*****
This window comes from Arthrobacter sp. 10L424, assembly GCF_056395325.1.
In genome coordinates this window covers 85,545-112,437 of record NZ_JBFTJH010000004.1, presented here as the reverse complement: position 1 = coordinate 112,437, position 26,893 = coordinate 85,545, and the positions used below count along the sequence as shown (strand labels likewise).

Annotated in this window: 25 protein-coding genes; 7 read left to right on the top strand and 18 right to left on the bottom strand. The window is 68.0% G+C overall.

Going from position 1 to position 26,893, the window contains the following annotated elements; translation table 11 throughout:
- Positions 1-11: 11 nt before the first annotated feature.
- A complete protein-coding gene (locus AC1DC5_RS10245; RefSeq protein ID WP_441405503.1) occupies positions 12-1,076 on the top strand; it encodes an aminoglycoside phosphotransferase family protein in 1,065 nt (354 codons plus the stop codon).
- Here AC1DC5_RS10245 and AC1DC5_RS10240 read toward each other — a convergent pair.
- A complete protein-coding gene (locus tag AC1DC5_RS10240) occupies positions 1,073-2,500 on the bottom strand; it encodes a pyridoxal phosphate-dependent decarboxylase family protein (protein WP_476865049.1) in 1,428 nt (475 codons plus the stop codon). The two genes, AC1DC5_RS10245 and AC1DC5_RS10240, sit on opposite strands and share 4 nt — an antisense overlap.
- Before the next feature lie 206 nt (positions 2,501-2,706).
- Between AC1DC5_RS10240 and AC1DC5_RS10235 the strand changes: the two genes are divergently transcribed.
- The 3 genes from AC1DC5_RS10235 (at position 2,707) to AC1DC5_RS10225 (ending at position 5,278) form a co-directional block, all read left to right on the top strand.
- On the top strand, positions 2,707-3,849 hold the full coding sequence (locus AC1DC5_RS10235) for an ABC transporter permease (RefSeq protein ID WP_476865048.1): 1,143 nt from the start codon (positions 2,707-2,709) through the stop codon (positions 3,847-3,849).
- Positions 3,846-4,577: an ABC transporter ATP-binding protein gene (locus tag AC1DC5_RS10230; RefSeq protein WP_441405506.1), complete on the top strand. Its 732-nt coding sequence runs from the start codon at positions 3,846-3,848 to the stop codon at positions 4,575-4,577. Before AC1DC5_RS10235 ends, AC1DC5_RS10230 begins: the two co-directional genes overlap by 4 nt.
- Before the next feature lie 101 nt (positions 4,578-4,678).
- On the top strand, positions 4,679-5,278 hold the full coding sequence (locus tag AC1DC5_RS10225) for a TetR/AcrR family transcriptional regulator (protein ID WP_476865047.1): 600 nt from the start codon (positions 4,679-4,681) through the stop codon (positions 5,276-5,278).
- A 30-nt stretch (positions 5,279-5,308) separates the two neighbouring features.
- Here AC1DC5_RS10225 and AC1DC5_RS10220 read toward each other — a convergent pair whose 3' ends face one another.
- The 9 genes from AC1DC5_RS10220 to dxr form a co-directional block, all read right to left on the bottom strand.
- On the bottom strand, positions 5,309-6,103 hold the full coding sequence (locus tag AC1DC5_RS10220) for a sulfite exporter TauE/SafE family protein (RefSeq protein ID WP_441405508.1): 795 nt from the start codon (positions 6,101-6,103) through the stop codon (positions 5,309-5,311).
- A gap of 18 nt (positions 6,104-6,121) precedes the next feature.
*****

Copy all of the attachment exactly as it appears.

This window comes from Arthrobacter sp. 10L424, assembly GCF_056395325.1.
In genome coordinates this window covers 85,545-112,437 of record NZ_JBFTJH010000004.1, presented here as the reverse complement: position 1 = coordinate 112,437, position 26,893 = coordinate 85,545, and the positions used below count along the sequence as shown (strand labels likewise).

Annotated in this window: 25 protein-coding genes; 7 read left to right on the top strand and 18 right to left on the bottom strand. The window is 68.0% G+C overall.

Going from position 1 to position 26,893, the window contains the following annotated elements; translation table 11 throughout:
- Positions 1-11: 11 nt before the first annotated feature.
- A complete protein-coding gene (locus AC1DC5_RS10245; RefSeq protein ID WP_441405503.1) occupies positions 12-1,076 on the top strand; it encodes an aminoglycoside phosphotransferase family protein in 1,065 nt (354 codons plus the stop codon).
- Here AC1DC5_RS10245 and AC1DC5_RS10240 read toward each other — a convergent pair.
- A complete protein-coding gene (locus tag AC1DC5_RS10240) occupies positions 1,073-2,500 on the bottom strand; it encodes a pyridoxal phosphate-dependent decarboxylase family protein (protein WP_476865049.1) in 1,428 nt (475 codons plus the stop codon). The two genes, AC1DC5_RS10245 and AC1DC5_RS10240, sit on opposite strands and share 4 nt — an antisense overlap.
- Before the next feature lie 206 nt (positions 2,501-2,706).
- Between AC1DC5_RS10240 and AC1DC5_RS10235 the strand changes: the two genes are divergently transcribed.
- The 3 genes from AC1DC5_RS10235 (at position 2,707) to AC1DC5_RS10225 (ending at position 5,278) form a co-directional block, all read left to right on the top strand.
- On the top strand, positions 2,707-3,849 hold the full coding sequence (locus AC1DC5_RS10235) for an ABC transporter permease (RefSeq protein ID WP_476865048.1): 1,143 nt from the start codon (positions 2,707-2,709) through the stop codon (positions 3,847-3,849).
- Positions 3,846-4,577: an ABC transporter ATP-binding protein gene (locus tag AC1DC5_RS10230; RefSeq protein WP_441405506.1), complete on the top strand. Its 732-nt coding sequence runs from the start codon at positions 3,846-3,848 to the stop codon at positions 4,575-4,577. Before AC1DC5_RS10235 ends, AC1DC5_RS10230 begins: the two co-directional genes overlap by 4 nt.
- Before the next feature lie 101 nt (positions 4,578-4,678).
- On the top strand, positions 4,679-5,278 hold the full coding sequence (locus tag AC1DC5_RS10225) for a TetR/AcrR family transcriptional regulator (protein ID WP_476865047.1): 600 nt from the start codon (positions 4,679-4,681) through the stop codon (positions 5,276-5,278).
- A 30-nt stretch (positions 5,279-5,308) separates the two neighbouring features.
- Here AC1DC5_RS10225 and AC1DC5_RS10220 read toward each other — a convergent pair whose 3' ends face one another.
- The 9 genes from AC1DC5_RS10220 to dxr form a co-directional block, all read right to left on the bottom strand.
- On the bottom strand, positions 5,309-6,103 hold the full coding sequence (locus tag AC1DC5_RS10220) for a sulfite exporter TauE/SafE family protein (RefSeq protein ID WP_441405508.1): 795 nt from the start codon (positions 6,101-6,103) through the stop codon (positions 5,309-5,311).
- A gap of 18 nt (positions 6,104-6,121) precedes the next feature.